When Is Algae Bad for My Lake’s Ecosystem?

Algae control in lakes is a major concern.  But, not all algae is bad; in fact, when it is kept in balance with the rest of the lake’s ecosystem, it is essential.  So, how do you know when you’re in need of lake algae control measures, and when you should leave well enough alone?  There are two main reasons why you may need chemical or natural algae control in lakes.

Toxic Algae Species

The color of algae can indicate whether to begin lake algae control methods.  Blue-green algal blooms, when left unchecked, can create a toxic build-up in lake water.  This can be detrimental to fish and other wildlife, who can die from high toxic levels.  If you notice blue-green colored algal blooms, you should at a minimum try to determine the species, and may want to add some algaecide to the lake. pond boss® PRO Algaecide/Bactericide treats algae but is safe for fish, plants, and other lake inhabitants.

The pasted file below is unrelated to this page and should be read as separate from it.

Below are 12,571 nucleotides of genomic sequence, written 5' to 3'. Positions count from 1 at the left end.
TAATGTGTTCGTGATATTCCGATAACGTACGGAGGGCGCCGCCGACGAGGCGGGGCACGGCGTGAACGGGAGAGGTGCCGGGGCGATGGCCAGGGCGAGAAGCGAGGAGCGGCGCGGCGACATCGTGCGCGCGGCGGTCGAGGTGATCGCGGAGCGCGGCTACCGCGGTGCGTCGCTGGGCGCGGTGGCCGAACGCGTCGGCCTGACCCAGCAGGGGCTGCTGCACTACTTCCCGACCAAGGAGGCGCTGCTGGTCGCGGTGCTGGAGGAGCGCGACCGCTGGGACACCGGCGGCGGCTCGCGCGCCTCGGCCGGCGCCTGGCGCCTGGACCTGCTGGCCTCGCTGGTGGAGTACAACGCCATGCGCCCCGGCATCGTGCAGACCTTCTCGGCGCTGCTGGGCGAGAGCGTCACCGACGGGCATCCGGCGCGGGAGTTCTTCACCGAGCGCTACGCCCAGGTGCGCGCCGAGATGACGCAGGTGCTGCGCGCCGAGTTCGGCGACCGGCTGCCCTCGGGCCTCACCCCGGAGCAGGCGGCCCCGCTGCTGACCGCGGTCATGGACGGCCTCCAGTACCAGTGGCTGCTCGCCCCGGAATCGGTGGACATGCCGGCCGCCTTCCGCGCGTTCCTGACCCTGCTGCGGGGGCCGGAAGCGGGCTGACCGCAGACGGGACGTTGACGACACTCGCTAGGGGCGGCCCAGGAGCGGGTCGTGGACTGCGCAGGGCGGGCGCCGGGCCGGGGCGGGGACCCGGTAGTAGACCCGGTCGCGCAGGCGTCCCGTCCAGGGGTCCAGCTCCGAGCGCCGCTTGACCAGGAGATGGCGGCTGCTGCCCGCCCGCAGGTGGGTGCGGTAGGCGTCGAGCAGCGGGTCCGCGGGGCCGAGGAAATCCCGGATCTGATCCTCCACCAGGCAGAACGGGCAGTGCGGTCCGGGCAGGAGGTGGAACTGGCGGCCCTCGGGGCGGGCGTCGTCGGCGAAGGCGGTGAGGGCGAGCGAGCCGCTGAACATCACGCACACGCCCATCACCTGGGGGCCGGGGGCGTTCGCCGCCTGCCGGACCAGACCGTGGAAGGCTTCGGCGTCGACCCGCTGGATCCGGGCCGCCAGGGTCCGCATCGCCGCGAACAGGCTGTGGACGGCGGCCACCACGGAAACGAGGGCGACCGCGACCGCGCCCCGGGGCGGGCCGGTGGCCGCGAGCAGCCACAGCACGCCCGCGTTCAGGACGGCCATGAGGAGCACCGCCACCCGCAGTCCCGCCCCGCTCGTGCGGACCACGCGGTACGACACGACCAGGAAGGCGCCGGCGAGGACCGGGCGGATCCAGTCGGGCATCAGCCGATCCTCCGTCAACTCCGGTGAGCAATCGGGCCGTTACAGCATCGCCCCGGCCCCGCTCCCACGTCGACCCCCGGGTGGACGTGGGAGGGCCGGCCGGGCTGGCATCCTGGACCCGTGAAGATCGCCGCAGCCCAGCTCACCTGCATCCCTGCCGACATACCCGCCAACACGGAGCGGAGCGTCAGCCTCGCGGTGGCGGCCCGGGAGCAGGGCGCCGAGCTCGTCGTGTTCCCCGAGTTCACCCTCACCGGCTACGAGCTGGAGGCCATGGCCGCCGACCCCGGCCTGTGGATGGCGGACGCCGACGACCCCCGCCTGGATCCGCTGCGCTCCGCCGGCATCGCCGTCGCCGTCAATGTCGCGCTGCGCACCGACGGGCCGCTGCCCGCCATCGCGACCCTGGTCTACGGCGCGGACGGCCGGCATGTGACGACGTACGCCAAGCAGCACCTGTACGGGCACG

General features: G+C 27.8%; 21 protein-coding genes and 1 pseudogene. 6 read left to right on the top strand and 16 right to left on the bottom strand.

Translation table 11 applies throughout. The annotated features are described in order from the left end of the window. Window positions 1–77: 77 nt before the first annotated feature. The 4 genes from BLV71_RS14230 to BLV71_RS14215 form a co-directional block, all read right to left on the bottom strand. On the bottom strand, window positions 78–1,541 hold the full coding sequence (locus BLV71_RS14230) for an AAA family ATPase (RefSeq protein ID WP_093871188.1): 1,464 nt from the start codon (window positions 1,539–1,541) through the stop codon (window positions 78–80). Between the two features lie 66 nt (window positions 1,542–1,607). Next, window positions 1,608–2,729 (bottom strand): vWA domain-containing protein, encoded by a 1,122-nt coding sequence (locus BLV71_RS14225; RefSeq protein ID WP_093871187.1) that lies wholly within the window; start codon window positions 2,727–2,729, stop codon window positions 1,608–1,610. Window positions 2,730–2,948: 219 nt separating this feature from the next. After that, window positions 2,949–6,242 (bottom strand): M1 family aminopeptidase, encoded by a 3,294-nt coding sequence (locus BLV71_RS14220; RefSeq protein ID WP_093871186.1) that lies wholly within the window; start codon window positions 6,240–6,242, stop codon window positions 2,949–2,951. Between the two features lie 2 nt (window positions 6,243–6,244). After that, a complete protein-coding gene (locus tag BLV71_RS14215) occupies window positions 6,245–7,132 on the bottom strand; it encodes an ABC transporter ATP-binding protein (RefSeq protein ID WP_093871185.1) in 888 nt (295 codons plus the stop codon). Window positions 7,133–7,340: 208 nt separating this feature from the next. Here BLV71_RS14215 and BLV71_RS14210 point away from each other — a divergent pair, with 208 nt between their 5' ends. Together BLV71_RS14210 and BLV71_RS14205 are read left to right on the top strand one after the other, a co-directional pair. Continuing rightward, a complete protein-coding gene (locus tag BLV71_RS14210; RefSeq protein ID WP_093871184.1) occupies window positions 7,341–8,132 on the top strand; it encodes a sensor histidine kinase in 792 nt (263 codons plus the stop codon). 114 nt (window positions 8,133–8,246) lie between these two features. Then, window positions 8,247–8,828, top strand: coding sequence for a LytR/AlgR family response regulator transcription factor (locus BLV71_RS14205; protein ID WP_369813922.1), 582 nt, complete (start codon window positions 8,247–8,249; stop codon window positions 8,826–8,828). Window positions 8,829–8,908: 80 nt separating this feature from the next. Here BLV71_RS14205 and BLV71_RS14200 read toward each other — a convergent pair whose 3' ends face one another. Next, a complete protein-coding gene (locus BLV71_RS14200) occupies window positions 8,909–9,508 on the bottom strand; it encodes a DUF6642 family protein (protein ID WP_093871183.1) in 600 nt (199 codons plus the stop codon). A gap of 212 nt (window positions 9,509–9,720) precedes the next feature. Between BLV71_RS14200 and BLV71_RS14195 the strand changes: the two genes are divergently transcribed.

Overgrown Algae

When algae are noticeable on a lake’s surface, it’s probably time for you to break out the algaecide.  Not only will the algae compete with other lake plants for nutrients, but, as it floats on the surface of the water, it shades the plants below and prevents them from using sunlight to photosynthesize.

This kind of overgrown algae is also detrimental to the fish in your lake.The large blooms of algae will eventually die, and as they decompose, they draw oxygen out of the water.  Fish will quickly weaken and die without properly oxygenated water.

Natural Algae Control in Lakes

As mentioned, algaecide is a quick and easy way to handle unwanted algal growth.  But there are ways you can prevent the problem altogether.  Adding the right kinds of bacteria to the lake, using barley straw, and adding a vegetation buffer around the shoreline are all natural ways of lake algae control.

Another way to help control algae growth is by using surface and subsurface aeration. It boosts beneficial bacteria and keeps the water oxygenated for the fish and plants.